Naked Lunch is one of the most important novels of the 20th century, a book that redefined not just literature but American culture. An unnerving tale of a narcotics addict unmoored in New York, Tangiers, and, ultimately, a nightmarish wasteland known as Interzone.
Naked Lunch is one of the most important novels of the 20th century, a book that redefined not just literature but American culture.This is an unnerving tale of a narcotics addict unmoored in New York, Tangiers, and, ultimately, a nightmarish wasteland known as Interzone. The restored text includes many editorial corrections and incorporates Burroughs’s notes on the text and several essays he wrote over the years about the book. For the Burroughs enthusiast and neophyte alike, this is a valuable and fresh experience of this classic of our culture.
“William was a Shootist. He shot like he wrote – with extreme precision and no fear.” (Hunter S. Thompson, Rolling Stone)
“A masterpiece. A cry from hell, a brutal, terrifying, and savagely funny book that swings between uncontrolled hallucination and fierce, exact satire.” (Newsweek)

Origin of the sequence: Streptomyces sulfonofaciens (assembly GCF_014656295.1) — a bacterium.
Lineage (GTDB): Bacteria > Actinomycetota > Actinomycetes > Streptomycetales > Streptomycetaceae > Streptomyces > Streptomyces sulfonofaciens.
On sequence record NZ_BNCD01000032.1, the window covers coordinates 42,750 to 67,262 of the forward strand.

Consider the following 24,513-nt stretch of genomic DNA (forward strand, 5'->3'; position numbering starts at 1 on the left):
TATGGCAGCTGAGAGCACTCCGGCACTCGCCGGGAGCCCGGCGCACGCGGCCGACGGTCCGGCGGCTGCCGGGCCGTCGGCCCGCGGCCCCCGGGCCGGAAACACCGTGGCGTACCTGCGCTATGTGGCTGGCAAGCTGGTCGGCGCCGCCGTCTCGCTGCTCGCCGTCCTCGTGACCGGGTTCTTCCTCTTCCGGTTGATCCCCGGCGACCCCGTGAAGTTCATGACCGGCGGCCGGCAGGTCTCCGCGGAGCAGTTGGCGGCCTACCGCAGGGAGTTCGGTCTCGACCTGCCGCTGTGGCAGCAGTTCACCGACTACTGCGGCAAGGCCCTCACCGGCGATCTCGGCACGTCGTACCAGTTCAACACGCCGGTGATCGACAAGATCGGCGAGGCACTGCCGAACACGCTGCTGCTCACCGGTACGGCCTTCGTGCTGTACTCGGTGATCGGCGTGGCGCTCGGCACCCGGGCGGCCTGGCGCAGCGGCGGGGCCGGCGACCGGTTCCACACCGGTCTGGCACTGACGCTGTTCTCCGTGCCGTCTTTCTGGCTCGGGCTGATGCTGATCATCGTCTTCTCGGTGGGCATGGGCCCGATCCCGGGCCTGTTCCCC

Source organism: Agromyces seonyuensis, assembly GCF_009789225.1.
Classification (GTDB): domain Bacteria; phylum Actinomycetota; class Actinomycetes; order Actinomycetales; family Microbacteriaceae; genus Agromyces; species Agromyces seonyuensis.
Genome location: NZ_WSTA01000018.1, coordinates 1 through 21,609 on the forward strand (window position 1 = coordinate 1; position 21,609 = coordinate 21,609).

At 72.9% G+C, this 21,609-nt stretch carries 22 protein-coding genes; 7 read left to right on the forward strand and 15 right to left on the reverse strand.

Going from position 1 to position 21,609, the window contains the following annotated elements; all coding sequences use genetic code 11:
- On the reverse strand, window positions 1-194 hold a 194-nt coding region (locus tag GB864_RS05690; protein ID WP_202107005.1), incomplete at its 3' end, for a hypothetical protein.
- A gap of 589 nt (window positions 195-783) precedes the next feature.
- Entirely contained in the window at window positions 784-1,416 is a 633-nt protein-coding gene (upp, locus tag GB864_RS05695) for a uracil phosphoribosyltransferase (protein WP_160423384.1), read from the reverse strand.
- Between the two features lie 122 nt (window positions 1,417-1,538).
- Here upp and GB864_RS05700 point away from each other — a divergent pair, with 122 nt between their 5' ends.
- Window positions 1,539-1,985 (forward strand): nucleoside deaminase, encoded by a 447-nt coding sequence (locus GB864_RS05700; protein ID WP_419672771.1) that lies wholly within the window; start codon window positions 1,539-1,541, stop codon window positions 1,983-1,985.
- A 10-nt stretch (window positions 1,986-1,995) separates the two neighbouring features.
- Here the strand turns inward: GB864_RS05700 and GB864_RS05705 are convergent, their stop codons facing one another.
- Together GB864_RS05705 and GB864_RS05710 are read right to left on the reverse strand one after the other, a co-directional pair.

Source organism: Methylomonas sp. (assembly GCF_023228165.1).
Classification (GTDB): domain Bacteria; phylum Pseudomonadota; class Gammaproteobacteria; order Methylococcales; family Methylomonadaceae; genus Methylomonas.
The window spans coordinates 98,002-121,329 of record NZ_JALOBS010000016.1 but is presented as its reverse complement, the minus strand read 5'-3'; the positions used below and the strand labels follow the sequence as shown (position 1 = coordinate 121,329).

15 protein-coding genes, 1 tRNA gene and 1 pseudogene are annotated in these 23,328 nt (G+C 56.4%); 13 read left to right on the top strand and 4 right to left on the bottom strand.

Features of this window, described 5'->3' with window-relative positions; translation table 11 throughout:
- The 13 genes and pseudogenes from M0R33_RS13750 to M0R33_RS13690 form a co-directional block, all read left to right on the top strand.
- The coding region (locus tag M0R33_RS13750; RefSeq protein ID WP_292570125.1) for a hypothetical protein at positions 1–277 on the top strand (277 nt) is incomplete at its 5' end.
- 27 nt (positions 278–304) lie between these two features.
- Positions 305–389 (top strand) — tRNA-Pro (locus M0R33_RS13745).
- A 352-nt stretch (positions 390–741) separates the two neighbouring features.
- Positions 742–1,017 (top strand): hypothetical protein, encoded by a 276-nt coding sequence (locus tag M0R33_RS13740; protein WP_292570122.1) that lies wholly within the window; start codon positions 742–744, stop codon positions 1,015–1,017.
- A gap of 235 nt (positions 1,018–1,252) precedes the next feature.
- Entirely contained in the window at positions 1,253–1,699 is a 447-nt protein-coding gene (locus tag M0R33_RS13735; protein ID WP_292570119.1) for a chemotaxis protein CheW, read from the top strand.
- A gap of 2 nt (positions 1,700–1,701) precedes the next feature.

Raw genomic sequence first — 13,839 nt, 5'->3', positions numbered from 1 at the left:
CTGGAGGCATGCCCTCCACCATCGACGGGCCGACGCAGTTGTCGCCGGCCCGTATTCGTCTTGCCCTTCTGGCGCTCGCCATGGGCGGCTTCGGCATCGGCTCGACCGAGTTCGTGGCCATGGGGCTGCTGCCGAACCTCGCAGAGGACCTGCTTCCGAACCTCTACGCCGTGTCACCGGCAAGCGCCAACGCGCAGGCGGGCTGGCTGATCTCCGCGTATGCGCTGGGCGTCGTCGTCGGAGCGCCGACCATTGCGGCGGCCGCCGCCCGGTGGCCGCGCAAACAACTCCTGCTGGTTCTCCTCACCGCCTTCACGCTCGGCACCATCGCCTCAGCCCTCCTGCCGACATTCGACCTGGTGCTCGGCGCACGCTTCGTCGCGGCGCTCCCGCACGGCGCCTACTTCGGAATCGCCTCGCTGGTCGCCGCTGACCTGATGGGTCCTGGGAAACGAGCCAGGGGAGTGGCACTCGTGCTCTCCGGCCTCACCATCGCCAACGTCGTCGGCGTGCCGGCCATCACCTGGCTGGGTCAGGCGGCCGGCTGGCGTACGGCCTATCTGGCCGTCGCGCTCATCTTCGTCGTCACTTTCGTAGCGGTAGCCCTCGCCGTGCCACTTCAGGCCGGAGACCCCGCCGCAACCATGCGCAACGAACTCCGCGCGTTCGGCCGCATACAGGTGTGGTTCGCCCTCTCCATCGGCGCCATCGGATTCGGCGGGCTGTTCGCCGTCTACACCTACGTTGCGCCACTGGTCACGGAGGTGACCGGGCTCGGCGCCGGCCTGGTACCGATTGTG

What I Say
Naked Lunch is brutal. A brutal, nasty, savage look at humanity through the eyes of one of the premiere cultural icons of the 20th century and beyond. A classic, the book isn’t for the faint of heart, but if you are a lover of all things amazing prose, it is not a book to overlook. Especially with the gut-wrenching narration of Mark Bramhall grabbing you by the collar and dragging you down, down into the darkness and the smells, the pain and the nightmarish reality of the ruins of a life. Williams S. Burroughs, Jack Kerouac and Allen Ginsberg are the definition of the beat generation, of a time which stands alone in the annals of narrative history. Add in the gonzo of Hunter S. Thompson, the back beat of the words of Laurie Anderson, the rythms of Frank Zappa, Adrian Belew and the Talking Heads, and you have a picture of my life, my mind and soul, during the most important periods of my life.
In my mind, the greatest of the prose-masters is Burroughs, no matter what others may say, and his mark on the landscape of the written word is unmatched. Yes, brutal, savage – but real and true on levels that few authors ever reach.
With all the talk about all the modern books out there, sometimes it is hard to remember that there are authors that came before the days of electronic books and instant delivery that are well worth enjoying again.
My SweetFreeBooks.com email came in this afternoon, with a book I remember with great fondness. The Valley of Fear is free on Amazon, and I picked up a copy. Then I thought, what about some of the other books that I loved as a child? Well, here are some ideas for a bit of “Renaissance reading.”